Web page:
An alternative option (especially useful for kilometres long point to point links) is to use a wok antenna or two. Basically a USB WiFi adapter mounted at the focal point of a traditional Chinese wok which approximates the shape of a perfect parabolic reflector to a remarkable degree.
The main advantage of such an arrangement is total elimination of feeder cable losses suffered by a remotely connected external antenna. Using USB active hubs as regenerators, it's even possible to site the wok antenna up to 24 metres away from the host pc without incurring any of the microwave cabling losses associated with detachable antennas connected via a co-axial feeder cable of even the shortest possible length.
In the case of a remote garden shed a mere few hundred metres away, a single wok antenna at the house targeting said shed, should suffice quite nicely. Indeed, at sub kilometre distances, if you want to use an AP rather than tie up a whole PC or repurposed laptop to act as the host to a WiFi dongle, you can probably get away with mounting a separate antenna at the focal point of a cheap wok via no more than a metre or so of feeder without too much of the 12 to 18dB gain that a wok can provide being consumed by feeder cable loss.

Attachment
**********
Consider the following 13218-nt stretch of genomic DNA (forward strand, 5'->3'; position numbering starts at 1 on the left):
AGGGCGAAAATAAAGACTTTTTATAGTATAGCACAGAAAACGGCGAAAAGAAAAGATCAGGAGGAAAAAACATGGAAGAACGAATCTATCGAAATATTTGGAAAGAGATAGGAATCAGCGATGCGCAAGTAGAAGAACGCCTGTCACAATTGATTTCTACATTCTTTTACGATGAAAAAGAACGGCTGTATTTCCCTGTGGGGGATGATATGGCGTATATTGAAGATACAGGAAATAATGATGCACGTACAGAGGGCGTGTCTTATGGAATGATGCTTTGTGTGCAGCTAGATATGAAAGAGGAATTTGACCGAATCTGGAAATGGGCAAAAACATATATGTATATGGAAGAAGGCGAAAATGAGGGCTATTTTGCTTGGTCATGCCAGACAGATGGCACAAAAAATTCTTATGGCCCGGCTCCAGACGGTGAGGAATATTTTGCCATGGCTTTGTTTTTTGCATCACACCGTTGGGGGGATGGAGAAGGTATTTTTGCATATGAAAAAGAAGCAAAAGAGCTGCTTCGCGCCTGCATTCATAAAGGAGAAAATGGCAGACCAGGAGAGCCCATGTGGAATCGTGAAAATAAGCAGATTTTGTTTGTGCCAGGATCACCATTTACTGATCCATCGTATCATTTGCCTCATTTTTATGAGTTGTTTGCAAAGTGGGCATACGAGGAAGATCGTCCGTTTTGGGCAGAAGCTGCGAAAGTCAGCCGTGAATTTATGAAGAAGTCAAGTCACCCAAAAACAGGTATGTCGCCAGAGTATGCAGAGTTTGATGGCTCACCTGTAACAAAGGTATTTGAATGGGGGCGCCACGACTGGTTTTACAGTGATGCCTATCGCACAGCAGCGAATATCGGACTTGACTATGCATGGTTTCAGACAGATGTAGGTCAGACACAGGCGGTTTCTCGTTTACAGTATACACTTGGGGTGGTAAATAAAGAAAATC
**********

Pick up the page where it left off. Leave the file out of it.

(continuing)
Alternatively, at sub 300m ranges to the shed, the more modest gain of a cantenna would likely be more than sufficient for the job (neater and more compact than a wok antenna).
--
Johnny B Good

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On 23/11/2017 21:24, Johnny B Good wrote:

I was going to make a cantenna (in the true spirit of DIY). I had all the bits and had even eaten up the Pringles but ran out of time and bought an off the shelf flat panel 18dB gain antenna instead.
USB Wifi dongle was chosen because it had the right chipset, detachable antenna and expendable since they were remaindered at £5 each. They have gone up a bit to £8 but appear still to be available (newer chipset) :
https://www.morgancomputers.co.uk/product_detail/11802/Dynamode-Wireless-N-Dongle-WiFi-Antenna-Dongle/
--
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Martin Brown